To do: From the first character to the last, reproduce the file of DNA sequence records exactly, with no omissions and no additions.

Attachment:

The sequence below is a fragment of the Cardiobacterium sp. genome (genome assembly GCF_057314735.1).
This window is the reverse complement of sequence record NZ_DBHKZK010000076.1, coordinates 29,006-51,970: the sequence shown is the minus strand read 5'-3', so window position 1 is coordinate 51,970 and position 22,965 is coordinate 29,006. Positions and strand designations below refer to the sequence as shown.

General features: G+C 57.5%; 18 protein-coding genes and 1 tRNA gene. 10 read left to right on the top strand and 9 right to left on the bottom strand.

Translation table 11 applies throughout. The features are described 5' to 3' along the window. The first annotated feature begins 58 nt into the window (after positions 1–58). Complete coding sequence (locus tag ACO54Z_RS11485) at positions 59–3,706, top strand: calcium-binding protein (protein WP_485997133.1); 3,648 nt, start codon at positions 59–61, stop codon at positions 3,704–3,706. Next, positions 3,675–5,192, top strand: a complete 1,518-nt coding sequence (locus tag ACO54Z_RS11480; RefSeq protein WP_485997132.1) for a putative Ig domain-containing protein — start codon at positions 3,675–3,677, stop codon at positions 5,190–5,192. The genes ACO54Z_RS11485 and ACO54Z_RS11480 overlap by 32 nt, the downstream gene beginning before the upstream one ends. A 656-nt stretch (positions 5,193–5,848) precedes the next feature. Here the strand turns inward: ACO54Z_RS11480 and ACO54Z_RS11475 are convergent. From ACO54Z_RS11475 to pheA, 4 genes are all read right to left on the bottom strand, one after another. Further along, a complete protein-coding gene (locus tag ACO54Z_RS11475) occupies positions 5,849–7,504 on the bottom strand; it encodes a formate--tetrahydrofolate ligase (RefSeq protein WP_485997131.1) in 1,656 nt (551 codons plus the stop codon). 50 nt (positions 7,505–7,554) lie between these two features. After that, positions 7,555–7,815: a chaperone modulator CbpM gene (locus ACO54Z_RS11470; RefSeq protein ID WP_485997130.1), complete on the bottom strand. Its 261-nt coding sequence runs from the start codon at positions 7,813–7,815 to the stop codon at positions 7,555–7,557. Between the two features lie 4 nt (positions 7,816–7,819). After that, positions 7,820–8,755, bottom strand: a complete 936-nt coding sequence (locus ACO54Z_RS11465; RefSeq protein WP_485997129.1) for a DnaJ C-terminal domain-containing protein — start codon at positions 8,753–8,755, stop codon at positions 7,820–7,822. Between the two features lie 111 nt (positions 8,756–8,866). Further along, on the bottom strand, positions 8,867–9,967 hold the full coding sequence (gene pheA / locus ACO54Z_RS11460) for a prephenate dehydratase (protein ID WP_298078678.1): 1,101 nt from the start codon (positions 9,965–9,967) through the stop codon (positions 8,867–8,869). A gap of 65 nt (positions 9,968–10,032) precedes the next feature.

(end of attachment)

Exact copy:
The sequence below is a fragment of the Cardiobacterium sp. genome (genome assembly GCF_057314735.1).
This window is the reverse complement of sequence record NZ_DBHKZK010000076.1, coordinates 29,006-51,970: the sequence shown is the minus strand read 5'-3', so window position 1 is coordinate 51,970 and position 22,965 is coordinate 29,006. Positions and strand designations below refer to the sequence as shown.

General features: G+C 57.5%; 18 protein-coding genes and 1 tRNA gene. 10 read left to right on the top strand and 9 right to left on the bottom strand.

Translation table 11 applies throughout. The features are described 5' to 3' along the window. The first annotated feature begins 58 nt into the window (after positions 1–58). Complete coding sequence (locus tag ACO54Z_RS11485) at positions 59–3,706, top strand: calcium-binding protein (protein WP_485997133.1); 3,648 nt, start codon at positions 59–61, stop codon at positions 3,704–3,706. Next, positions 3,675–5,192, top strand: a complete 1,518-nt coding sequence (locus tag ACO54Z_RS11480; RefSeq protein WP_485997132.1) for a putative Ig domain-containing protein — start codon at positions 3,675–3,677, stop codon at positions 5,190–5,192. The genes ACO54Z_RS11485 and ACO54Z_RS11480 overlap by 32 nt, the downstream gene beginning before the upstream one ends. A 656-nt stretch (positions 5,193–5,848) precedes the next feature. Here the strand turns inward: ACO54Z_RS11480 and ACO54Z_RS11475 are convergent. From ACO54Z_RS11475 to pheA, 4 genes are all read right to left on the bottom strand, one after another. Further along, a complete protein-coding gene (locus tag ACO54Z_RS11475) occupies positions 5,849–7,504 on the bottom strand; it encodes a formate--tetrahydrofolate ligase (RefSeq protein WP_485997131.1) in 1,656 nt (551 codons plus the stop codon). 50 nt (positions 7,505–7,554) lie between these two features. After that, positions 7,555–7,815: a chaperone modulator CbpM gene (locus ACO54Z_RS11470; RefSeq protein ID WP_485997130.1), complete on the bottom strand. Its 261-nt coding sequence runs from the start codon at positions 7,813–7,815 to the stop codon at positions 7,555–7,557. Between the two features lie 4 nt (positions 7,816–7,819). After that, positions 7,820–8,755, bottom strand: a complete 936-nt coding sequence (locus ACO54Z_RS11465; RefSeq protein WP_485997129.1) for a DnaJ C-terminal domain-containing protein — start codon at positions 8,753–8,755, stop codon at positions 7,820–7,822. Between the two features lie 111 nt (positions 8,756–8,866). Further along, on the bottom strand, positions 8,867–9,967 hold the full coding sequence (gene pheA / locus ACO54Z_RS11460) for a prephenate dehydratase (protein ID WP_298078678.1): 1,101 nt from the start codon (positions 9,965–9,967) through the stop codon (positions 8,867–8,869). A gap of 65 nt (positions 9,968–10,032) precedes the next feature.